Hi Friends,

In my previous blog post Part 6 on this series we saw how SQL Server execution plan changes when we use ORDER BY clause in SELECT statements. Today, we will have a look at execution plan when we introduce GROUP BY clause.


We will query Person.Address table to retrieve total count for each City;


There is no WHERE clause in query hence execution began with an Index Scan. These rows are then had to be aggregated in order to perform COUNT operation. In order to count each row for different cities, query optimizer performed a HASH MATCH. This hash match is a bit different from the one that I discussed on Part 4  as when you look underneath, you can see a word ‘aggregate’ in parentheses. A Hash Match join with aggregate causes a temporary hash table in memory in order to count number of rows that are matched by GROUP BY column, here in our case it is CITY. As soon as results are aggregated the results sent back to us. They can prove to be expensive operations. You can minimize this to restrict query results using appropriate checks in WHERE clause.

Let us now check, what happens when query results are filtered using HAVING clause;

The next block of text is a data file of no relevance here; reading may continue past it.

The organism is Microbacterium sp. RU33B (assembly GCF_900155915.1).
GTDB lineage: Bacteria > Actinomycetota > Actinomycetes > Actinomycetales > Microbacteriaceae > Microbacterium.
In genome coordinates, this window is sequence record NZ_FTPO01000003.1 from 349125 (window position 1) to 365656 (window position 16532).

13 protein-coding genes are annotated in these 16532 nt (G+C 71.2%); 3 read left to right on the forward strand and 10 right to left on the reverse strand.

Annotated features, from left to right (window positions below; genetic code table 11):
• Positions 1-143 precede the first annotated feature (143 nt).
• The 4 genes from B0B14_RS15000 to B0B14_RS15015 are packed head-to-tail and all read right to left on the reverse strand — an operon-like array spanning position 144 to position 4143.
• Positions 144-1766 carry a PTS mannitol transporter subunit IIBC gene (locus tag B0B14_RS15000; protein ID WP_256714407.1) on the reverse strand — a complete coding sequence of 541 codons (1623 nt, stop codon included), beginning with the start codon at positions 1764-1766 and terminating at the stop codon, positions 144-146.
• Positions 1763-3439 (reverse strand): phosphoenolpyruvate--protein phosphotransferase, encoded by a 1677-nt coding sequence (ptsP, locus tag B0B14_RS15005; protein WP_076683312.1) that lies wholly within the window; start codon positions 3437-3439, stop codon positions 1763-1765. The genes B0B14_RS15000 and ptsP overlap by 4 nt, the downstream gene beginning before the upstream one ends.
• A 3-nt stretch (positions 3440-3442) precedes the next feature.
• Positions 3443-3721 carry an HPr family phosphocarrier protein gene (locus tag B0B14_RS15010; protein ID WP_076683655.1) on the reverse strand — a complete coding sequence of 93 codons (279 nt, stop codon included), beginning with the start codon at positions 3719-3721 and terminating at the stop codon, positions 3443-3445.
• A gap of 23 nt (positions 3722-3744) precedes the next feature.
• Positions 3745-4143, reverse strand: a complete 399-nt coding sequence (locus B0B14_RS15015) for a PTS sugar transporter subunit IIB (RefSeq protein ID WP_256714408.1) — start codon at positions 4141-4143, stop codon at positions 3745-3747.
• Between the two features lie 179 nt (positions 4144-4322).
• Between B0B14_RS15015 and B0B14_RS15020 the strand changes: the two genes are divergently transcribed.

By adding HAVING clause, FILTER operator is added to the plan to limit the output i.e. City count that are greater than 5. Interesting thing to observe here is HAVING clause isn’t applied until aggregation operation completed. We can see that, actual number of rows in HASH MATCH is 575 and in FILTER it is 243.



HAVING clause did not come into play until aggregation, it did reduce number of records to be returned but it adds to the resources that are required to produce query output. So, as discussed earlier today, it is always better to check for the possibilities if we can put appropriate checks in WHERE clause to limit rows to be aggregated.

See you soon guys with next one on this series!



Kanchan Bhattacharyya

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